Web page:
What in the End of the World is Happening in ‘The Last of Us’?

Fans of the award-winning video game franchise, The Last of Us, have been anticipating the arrival of the HBO Max streaming series since word of the project first circulated in late 2020. Led by Pedro Pascal, Anna Torv, and Bella Ramsey, the adaptation kicked off with an 80-minute first episode that covered a lot of ground (55 years to be exact), most of which was incredibly familiar to fans of the game and has fans of the game pretty fired up for more. But what about your average outsider? As a certified outsider, I have a lot of questions about just what the hell is happening at the end of the world in The Last of Us.


Craig Mazin and Neil Druckmann came out swinging with some heavy science in the show’s opening scene. The science showdown between Quintus and The Swede was legit but it also really felt like HBO did a test screening of some portion of the series with a group of average IQ types and realized that without an explanation of what was going to happen 15 minutes later, they would have way too many questions. Then they went ahead and loaded it up with so much science that they may just have further confused the average IQ types. Fans of The Walking Dead spent several seasons trying to figure out how the end of the world began before getting over it, so at least there was some effort here.


Pretty standard stuff for the day the music died, really. Pedro Pascal‘s Joel seems like a real dawg and the stuff with his daughter, Sarah, clearly exists to make you sad soon and open a spot in Joel’s heart later. Outside of that, Joel’s brother (that’s Gabriel Luna?!) is a rowdy Army dude–seems important. The Mycelium Mouths are just simply terrifying. Thankfully, Quintus’ pre-present-day exposition allowed for some understanding of how an otherwise decrepit old lady could become a WMD…oh my God he smashed her skull with a pipe wrench! Thankfully the failed escape attempt didn’t go on too long (I want to see what was going on in that plane; I feel like it was World War Z-level action with the Mycelium Mouths).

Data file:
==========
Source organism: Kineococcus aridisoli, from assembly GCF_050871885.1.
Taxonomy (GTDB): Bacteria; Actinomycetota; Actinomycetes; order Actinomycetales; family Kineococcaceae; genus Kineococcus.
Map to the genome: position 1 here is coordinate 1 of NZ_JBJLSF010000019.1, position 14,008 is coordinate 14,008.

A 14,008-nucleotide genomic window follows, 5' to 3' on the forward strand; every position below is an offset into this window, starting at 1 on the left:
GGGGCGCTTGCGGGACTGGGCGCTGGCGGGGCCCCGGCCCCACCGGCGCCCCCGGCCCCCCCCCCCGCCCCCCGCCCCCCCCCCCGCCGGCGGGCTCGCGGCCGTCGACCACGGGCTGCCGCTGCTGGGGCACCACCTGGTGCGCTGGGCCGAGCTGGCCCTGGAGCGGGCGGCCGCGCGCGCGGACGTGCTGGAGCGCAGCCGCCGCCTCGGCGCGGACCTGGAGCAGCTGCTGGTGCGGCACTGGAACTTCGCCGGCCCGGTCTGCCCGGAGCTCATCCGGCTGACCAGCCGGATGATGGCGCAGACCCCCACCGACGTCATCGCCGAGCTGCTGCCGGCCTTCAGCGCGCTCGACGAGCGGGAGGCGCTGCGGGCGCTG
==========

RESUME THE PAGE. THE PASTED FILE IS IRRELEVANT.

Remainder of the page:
As the D-Day stuff comes to a close, it seems pretty clear that the only necessary piece was the death of Sarah. As the audience makes the jump 20 years into the future, there’s no understanding of how or why the Mycelium Mouths came to be, only that they did, leaving us to imagine that Sarah’s death will mark the beginning of Joel’s origin story as “The Governor” of some post-apocalyptic civilization.

What Are Fireflies? What a Mouthy Brat!

Joel is just…a grunt? He should be running this DMZ but instead, he’s willing to burn bodies and work in the sewers? All these FEDRA people are faceless goons and someone kicked the shit out of I-didn’t-recognize-her-but-that’s Anna Torv. Obviously, these Fireflys are a big deal; that brat they have chained up is mouthy as hell. If you’re already chaining her up, add a modified Hannibal Lecter mask to keep her from talking unless you need her to. Where’s a wight giant when you need one? I adored the abstract art on the wall in the subway tunnel; I could have stared at the blown-up Mycelium Mouth all day trying to figure out exactly what I was looking at.

Joel and Agent Dunham are sneaky! Joel’s brother is now estranged…hopefully Joel reminds him that he’d likely be dead if he hadn’t bailed him out of jail…and that Sarah would probably not have been shot and killed if Joel hadn’t spent the time bailing him out. At this point in the series, it’s tough to accept swapping out sweet Sarah, who fixed her Dad’s watch for his birthday, with the abrasive, vulgar Ellie but she’s apparently the Mycelium Messiah, so I guess she’s going to fill that hole in Joel’s heart with all sorts of cuss words.

The biggest outstanding question at the moment is why Joel is so terrifying. I assumed his 20 years of experience would have included murdering his way to the top of some group of survivors so he could lead a revolution against the government that took his daughter away from him. Murders, maybe some light torture, and developing some mild psychoses; instead, he’s just a dude who while resourceful, would seem to be no more or less threatening than any other dude. Surely his war vet brother would be scarier.


It seems like most of the people in this episode were faceless because we’ll never see them again now that Joel, Tess, and Ellie left the zone. Though it was nothing extraordinary, the closing shot of the episode worked as a really great tease for me. The thought of them heading into a completely ruined city full of loud, screechy noises might not be Rick riding into Atlanta on his high horse, but it definitely portends bad things man, I mean bad things…

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